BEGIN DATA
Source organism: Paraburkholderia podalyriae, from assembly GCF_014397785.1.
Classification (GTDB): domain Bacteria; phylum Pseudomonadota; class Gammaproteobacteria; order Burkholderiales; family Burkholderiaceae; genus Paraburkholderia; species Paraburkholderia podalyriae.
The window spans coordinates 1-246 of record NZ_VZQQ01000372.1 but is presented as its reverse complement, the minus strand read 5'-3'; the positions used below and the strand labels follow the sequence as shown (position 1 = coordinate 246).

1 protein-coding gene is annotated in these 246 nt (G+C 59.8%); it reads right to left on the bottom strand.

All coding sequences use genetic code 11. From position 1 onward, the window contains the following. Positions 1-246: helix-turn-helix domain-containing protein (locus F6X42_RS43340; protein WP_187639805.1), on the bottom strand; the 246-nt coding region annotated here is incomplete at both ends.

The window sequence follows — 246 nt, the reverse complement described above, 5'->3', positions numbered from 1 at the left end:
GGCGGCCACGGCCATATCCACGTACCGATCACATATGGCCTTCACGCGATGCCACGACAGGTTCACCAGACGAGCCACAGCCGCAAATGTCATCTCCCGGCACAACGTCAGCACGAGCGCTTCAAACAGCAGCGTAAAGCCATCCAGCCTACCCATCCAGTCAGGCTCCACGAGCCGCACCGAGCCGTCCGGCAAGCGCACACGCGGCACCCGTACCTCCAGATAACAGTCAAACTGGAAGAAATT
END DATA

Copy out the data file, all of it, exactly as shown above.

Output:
Source organism: Paraburkholderia podalyriae, from assembly GCF_014397785.1.
Classification (GTDB): domain Bacteria; phylum Pseudomonadota; class Gammaproteobacteria; order Burkholderiales; family Burkholderiaceae; genus Paraburkholderia; species Paraburkholderia podalyriae.
The window spans coordinates 1-246 of record NZ_VZQQ01000372.1 but is presented as its reverse complement, the minus strand read 5'-3'; the positions used below and the strand labels follow the sequence as shown (position 1 = coordinate 246).

1 protein-coding gene is annotated in these 246 nt (G+C 59.8%); it reads right to left on the bottom strand.

All coding sequences use genetic code 11. From position 1 onward, the window contains the following. Positions 1-246: helix-turn-helix domain-containing protein (locus F6X42_RS43340; protein WP_187639805.1), on the bottom strand; the 246-nt coding region annotated here is incomplete at both ends.

The window sequence follows — 246 nt, the reverse complement described above, 5'->3', positions numbered from 1 at the left end:
GGCGGCCACGGCCATATCCACGTACCGATCACATATGGCCTTCACGCGATGCCACGACAGGTTCACCAGACGAGCCACAGCCGCAAATGTCATCTCCCGGCACAACGTCAGCACGAGCGCTTCAAACAGCAGCGTAAAGCCATCCAGCCTACCCATCCAGTCAGGCTCCACGAGCCGCACCGAGCCGTCCGGCAAGCGCACACGCGGCACCCGTACCTCCAGATAACAGTCAAACTGGAAGAAATT